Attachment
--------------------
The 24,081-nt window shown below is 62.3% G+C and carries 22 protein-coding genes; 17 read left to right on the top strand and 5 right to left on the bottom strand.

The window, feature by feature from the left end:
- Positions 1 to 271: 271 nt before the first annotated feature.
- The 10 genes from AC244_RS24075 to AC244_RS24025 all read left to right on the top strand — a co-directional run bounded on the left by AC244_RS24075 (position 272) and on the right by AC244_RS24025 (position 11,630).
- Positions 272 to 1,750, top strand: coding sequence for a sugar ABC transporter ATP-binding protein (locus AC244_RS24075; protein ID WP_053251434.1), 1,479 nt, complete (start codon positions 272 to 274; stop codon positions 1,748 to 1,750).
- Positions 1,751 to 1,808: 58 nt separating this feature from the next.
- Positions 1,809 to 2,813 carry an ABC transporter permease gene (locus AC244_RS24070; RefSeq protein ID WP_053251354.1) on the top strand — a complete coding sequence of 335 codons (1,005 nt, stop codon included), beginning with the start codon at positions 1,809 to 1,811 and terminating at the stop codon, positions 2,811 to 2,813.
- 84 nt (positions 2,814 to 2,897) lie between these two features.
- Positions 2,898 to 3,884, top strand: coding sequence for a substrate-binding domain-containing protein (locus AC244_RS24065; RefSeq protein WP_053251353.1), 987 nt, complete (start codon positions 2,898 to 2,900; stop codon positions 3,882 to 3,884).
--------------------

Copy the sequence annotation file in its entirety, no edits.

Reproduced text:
The 24,081-nt window shown below is 62.3% G+C and carries 22 protein-coding genes; 17 read left to right on the top strand and 5 right to left on the bottom strand.

The window, feature by feature from the left end:
- Positions 1 to 271: 271 nt before the first annotated feature.
- The 10 genes from AC244_RS24075 to AC244_RS24025 all read left to right on the top strand — a co-directional run bounded on the left by AC244_RS24075 (position 272) and on the right by AC244_RS24025 (position 11,630).
- Positions 272 to 1,750, top strand: coding sequence for a sugar ABC transporter ATP-binding protein (locus AC244_RS24075; protein ID WP_053251434.1), 1,479 nt, complete (start codon positions 272 to 274; stop codon positions 1,748 to 1,750).
- Positions 1,751 to 1,808: 58 nt separating this feature from the next.
- Positions 1,809 to 2,813 carry an ABC transporter permease gene (locus AC244_RS24070; RefSeq protein ID WP_053251354.1) on the top strand — a complete coding sequence of 335 codons (1,005 nt, stop codon included), beginning with the start codon at positions 1,809 to 1,811 and terminating at the stop codon, positions 2,811 to 2,813.
- 84 nt (positions 2,814 to 2,897) lie between these two features.
- Positions 2,898 to 3,884, top strand: coding sequence for a substrate-binding domain-containing protein (locus AC244_RS24065; RefSeq protein WP_053251353.1), 987 nt, complete (start codon positions 2,898 to 2,900; stop codon positions 3,882 to 3,884).